Terpenes are the aromatic metabolites found in the oils of plants. Over 20,000 different kinds of terpenes exist, with at least 200 found in the cannabis plant. Terpenes are produced within plants as an agent to attract pollinators and as defense mechanisms. The term “terpenes” is used interchangeably with terpenoids - terpenoids being the result of the drying or curing process of cannabis. When ingested, certain terpenes bind to the brain’s receptors along with cannabinoids (such as caryophyllene and THC), creating a variety of effects, such as influencing the output of dopamine and serotonin. Other effects detected by scientists include helping with sleep, pain relief, and reduced inflammation. Scientific evidence suggests that terpenes play a lucrative role in boosting and balancing the effects of cannabinoids such as THC and CBD.
While each strain of cannabis has a unique terpene profile, there are 2 that are most abundant. The first is myrcene, which can sometimes account for up to 50% of the plant’s total terpene constitution. With its musky aroma, it is known to be the component responsible for the stereotypical smell of marijuana. The second most common terpene is limonene, which is also found in the peels of citrus fruits. In high concentrations, it can contribute to a citrusy smell to some strains of cannabis. According to Web MD, limonene can be used to promote weight loss, prevent and treat cancer, and treat bronchitis.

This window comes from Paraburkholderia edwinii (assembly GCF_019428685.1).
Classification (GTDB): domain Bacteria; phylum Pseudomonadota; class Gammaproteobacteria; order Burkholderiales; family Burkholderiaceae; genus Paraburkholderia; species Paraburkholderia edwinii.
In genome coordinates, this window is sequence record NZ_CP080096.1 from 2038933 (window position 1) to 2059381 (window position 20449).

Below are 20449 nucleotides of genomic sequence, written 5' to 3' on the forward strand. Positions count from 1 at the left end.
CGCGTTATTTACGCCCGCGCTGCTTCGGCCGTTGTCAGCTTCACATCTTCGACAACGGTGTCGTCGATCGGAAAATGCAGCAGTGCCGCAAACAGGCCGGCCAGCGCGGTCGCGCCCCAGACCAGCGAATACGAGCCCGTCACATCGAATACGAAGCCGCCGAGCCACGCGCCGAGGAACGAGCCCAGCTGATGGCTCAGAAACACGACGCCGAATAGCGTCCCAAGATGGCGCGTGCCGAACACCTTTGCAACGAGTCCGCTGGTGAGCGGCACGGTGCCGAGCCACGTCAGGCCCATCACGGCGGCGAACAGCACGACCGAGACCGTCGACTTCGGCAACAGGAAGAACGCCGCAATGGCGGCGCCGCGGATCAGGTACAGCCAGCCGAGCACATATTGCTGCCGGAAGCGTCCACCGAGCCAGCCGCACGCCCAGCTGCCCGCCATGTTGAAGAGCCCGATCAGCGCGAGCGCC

Aside from synergizing with cannabinoids like THC and CBD, terpenes affect the body on their own. These include terpenes ability to constrain serotonin usage, boost norepinephrine activity (similar to antidepressants), and have anti-inflammatory properties. As such, terpenes play a key role in full and broad-spectrum CBD oil.
 NCBI Article 1
 Terpenes And Testing Article
 NCBI Article 2
 Web MD Article